We are currently not enrolling for a rheumatoid arthritis study at this time. Once enrollment begins again, this page will be updated.
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About the DRIVE Study
Participating in the Rheumatoid Arthritis DRIVE Study is a way for patients with rheumatoid arthritis (RA) to contribute to treatment decisions, help guide therapy selections, and improve patient outcomes.
Rheumatoid arthritis is the most common form of autoimmune arthritis. In fact, 1.3 million Americans are affected by this condition. It occurs when the immune system attacks healthy tissue. The tissue targeted will be hit with inflammation, and in the instance of RA, the joints are commonly affected.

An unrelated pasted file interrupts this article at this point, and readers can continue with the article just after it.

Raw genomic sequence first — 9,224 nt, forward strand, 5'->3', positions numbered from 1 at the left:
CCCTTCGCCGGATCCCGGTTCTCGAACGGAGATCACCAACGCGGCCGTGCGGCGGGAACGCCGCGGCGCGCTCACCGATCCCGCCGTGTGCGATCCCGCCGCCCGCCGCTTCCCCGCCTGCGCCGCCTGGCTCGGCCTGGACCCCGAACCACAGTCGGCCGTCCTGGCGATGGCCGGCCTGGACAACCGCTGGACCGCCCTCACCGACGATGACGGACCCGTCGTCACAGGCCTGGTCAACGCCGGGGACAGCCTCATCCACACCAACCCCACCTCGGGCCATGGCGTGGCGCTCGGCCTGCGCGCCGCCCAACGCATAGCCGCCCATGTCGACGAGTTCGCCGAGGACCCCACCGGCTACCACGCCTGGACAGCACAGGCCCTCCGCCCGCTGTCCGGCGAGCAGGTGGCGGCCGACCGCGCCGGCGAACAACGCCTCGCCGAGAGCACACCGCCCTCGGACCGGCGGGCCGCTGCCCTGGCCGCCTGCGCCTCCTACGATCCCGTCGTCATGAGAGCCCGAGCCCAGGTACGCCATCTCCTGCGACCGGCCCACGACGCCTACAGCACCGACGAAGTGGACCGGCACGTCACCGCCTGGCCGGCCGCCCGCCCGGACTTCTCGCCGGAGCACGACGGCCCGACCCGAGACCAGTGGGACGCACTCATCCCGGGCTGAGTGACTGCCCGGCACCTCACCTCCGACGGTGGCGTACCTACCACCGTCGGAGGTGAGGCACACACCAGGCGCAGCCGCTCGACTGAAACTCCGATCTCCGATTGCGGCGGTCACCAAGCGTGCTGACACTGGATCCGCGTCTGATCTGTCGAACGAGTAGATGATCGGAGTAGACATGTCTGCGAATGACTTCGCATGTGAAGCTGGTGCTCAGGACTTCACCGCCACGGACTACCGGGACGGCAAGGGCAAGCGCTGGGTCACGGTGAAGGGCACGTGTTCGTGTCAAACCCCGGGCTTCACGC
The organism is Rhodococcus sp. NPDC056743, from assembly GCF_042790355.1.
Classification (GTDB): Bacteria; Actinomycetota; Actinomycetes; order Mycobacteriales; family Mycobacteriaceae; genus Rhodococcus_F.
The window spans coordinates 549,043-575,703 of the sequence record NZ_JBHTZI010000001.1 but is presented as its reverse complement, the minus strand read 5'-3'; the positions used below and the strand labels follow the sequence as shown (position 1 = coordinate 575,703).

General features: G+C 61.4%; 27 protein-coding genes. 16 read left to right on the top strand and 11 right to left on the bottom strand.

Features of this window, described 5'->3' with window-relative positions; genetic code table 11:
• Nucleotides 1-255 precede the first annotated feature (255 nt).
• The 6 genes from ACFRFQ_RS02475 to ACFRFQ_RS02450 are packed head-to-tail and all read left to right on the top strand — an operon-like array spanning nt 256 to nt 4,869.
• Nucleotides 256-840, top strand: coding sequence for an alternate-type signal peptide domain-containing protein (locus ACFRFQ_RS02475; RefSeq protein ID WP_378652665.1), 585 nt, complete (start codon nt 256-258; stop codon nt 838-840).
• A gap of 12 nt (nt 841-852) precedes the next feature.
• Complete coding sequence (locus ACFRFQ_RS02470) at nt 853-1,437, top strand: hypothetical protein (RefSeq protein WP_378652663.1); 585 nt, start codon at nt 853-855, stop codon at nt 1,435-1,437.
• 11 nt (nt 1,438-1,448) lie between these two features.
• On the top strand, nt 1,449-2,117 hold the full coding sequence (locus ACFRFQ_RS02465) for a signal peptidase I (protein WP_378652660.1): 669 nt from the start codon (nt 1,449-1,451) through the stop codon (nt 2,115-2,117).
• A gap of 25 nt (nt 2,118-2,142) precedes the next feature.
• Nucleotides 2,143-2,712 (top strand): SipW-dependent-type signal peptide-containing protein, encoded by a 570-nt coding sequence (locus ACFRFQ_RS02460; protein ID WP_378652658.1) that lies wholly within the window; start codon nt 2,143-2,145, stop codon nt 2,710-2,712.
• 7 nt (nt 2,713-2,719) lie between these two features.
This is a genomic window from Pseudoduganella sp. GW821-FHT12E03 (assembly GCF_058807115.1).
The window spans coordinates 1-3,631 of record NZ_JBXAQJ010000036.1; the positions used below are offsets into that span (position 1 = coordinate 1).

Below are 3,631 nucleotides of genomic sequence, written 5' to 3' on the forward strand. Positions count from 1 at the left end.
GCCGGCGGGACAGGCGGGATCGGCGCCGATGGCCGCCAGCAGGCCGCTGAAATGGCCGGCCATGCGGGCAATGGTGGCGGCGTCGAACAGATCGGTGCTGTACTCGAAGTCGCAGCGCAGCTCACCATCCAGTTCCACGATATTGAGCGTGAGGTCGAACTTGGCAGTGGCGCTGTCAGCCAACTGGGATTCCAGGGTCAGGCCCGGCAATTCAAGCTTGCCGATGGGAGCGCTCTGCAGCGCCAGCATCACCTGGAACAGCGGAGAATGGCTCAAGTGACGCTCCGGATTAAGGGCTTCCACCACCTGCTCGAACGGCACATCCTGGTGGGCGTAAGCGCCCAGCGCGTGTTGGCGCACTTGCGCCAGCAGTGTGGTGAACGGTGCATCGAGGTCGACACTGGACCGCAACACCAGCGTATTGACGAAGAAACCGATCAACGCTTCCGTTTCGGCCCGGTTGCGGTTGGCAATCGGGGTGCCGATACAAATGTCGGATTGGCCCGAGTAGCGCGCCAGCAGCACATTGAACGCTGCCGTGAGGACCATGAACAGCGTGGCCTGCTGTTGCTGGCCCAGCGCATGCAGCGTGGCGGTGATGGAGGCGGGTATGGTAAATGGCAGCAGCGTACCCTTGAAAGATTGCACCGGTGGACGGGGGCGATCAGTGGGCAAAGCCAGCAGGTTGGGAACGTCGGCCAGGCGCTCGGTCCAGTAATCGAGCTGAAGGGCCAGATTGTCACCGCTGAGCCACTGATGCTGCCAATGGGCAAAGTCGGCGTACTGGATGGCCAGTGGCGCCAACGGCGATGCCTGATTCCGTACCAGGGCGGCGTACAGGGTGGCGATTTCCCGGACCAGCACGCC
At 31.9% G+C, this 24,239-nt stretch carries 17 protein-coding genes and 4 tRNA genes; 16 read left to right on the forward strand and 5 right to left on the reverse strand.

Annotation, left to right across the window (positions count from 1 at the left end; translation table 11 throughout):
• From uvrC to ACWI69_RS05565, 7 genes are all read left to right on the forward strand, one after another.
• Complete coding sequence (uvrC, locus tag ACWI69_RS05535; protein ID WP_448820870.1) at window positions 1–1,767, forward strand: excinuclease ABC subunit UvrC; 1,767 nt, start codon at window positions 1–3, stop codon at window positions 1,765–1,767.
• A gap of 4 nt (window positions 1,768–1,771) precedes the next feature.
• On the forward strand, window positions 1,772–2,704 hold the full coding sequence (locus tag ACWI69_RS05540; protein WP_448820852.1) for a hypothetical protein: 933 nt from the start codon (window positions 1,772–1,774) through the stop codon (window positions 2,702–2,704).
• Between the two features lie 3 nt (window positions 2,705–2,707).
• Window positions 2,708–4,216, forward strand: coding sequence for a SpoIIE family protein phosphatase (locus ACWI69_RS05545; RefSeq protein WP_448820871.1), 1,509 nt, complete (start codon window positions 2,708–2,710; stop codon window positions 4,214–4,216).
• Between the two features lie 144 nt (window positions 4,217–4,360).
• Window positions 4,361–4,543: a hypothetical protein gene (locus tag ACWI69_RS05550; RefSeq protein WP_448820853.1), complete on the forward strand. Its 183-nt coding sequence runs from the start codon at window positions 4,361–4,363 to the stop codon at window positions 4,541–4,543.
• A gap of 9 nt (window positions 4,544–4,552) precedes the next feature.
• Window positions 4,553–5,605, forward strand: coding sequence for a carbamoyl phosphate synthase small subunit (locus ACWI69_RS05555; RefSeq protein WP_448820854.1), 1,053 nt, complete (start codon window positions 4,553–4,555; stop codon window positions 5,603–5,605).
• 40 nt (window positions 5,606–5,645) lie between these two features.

RA primarily affects smaller joints in the hands and feet. However, it is capable of affecting organs. Women between the ages of 30 and 50 are the primary demographic with this condition. Rheumatoid arthritis was commonly recognized as a disabling illness, but recent treatments have made living with RA easier.
Rheumatoid arthritis is complex and affects different people in different ways. Some medications work for some people, but not others. Fortunately, there are research studies looking at individual disease biology to improve disease outcomes. This study opportunity will help match a patient with a treatment that closely matches his or her individual disease biology with a single blood draw.